(Reuters) - A Los Angeles businessman who pleaded guilty last year to campaign finance violations and other charges was hit with a new charge on Tuesday for allegedly obstructing a probe into his donation to President Donald Trump’s 2017 inauguration.
Imaad Zuberi, a big donor to both Democratic and Republican politicians, had been under investigation for allegedly concealing the real source of a $900,000 (£685,505.37) donation to the inauguration in violation of the law.
Zuberi “took numerous steps, including reimbursing one source of those funds via a back-dated check, to obstruct the federal criminal investigation,” according to a court document disclosed by federal prosecutors in New York on Tuesday.
The funds came from a U.S. citizen and a foreign national who transferred $5.8 million to a bank account used by Zuberi around the time the $900,000 donation was made, according to the document.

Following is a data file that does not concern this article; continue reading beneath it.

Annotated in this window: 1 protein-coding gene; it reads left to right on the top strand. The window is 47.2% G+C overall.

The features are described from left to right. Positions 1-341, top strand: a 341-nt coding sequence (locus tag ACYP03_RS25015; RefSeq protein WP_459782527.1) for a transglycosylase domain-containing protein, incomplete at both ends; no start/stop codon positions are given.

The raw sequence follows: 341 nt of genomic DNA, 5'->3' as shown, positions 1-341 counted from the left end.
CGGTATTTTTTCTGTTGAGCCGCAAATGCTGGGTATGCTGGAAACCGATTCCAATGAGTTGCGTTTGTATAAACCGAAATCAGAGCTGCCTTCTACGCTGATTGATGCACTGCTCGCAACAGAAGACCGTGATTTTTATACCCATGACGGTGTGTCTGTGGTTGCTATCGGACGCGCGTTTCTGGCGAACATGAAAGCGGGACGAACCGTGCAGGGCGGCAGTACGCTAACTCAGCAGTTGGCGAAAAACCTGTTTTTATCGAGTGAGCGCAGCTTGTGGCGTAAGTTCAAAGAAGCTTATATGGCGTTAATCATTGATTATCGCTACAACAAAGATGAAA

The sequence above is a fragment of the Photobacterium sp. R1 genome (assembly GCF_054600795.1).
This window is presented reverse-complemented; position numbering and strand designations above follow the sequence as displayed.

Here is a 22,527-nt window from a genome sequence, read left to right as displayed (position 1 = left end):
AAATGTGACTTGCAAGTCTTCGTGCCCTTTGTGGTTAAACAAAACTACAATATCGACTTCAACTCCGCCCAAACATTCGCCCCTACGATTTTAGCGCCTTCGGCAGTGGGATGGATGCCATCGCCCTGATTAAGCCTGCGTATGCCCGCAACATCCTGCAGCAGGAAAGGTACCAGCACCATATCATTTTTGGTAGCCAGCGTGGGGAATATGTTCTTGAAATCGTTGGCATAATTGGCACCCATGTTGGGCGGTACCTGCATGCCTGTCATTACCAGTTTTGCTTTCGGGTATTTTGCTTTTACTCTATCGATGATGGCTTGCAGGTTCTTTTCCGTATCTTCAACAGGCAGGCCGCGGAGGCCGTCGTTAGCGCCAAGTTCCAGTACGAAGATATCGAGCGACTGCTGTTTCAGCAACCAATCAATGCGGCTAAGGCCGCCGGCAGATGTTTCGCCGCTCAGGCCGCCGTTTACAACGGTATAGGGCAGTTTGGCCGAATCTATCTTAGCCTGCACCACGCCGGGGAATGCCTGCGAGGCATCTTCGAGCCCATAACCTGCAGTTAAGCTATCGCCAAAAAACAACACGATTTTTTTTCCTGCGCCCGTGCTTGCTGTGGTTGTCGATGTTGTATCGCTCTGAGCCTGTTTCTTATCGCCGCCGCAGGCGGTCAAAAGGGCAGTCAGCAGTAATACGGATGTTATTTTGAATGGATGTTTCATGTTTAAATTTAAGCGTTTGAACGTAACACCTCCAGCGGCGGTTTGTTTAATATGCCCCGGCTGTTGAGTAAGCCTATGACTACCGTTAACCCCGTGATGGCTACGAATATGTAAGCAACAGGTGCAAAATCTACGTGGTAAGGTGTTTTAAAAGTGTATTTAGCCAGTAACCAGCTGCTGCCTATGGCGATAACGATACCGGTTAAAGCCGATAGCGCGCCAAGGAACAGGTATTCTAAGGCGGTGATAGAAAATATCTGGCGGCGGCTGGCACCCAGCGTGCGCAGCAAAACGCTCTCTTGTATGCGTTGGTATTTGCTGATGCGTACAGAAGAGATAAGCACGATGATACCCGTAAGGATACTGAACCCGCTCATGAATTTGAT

A lawyer for Zuberi, Thomas O’Brien, declined to comment.
While Trump’s inaugural committee has not been accused of any wrongdoing, prosecutors have been looking at whether foreigners gave money through intermediaries in order to circumvent laws banning foreign contributions.
The charge in New York comes on top of Zuberi’s guilty plea in November in a federal court in Los Angeles, where he admitted to falsifying records to hide his work as a foreign agent, tax evasion and to making illegal campaign contributions with funds sourced to foreign entities and individuals.
At the time, the venture capitalist’s lawyers had flagged in court papers the possibility that federal prosecutors in New York could bring new charges not covered by his plea agreement in California, including an obstruction of justice charge they said the Los Angeles prosecutors had already promised they would not pursue.
Reporting by Jonathan Stempel and Nathan Layne in New York; Editing by Chris Reese and Bill Berkrot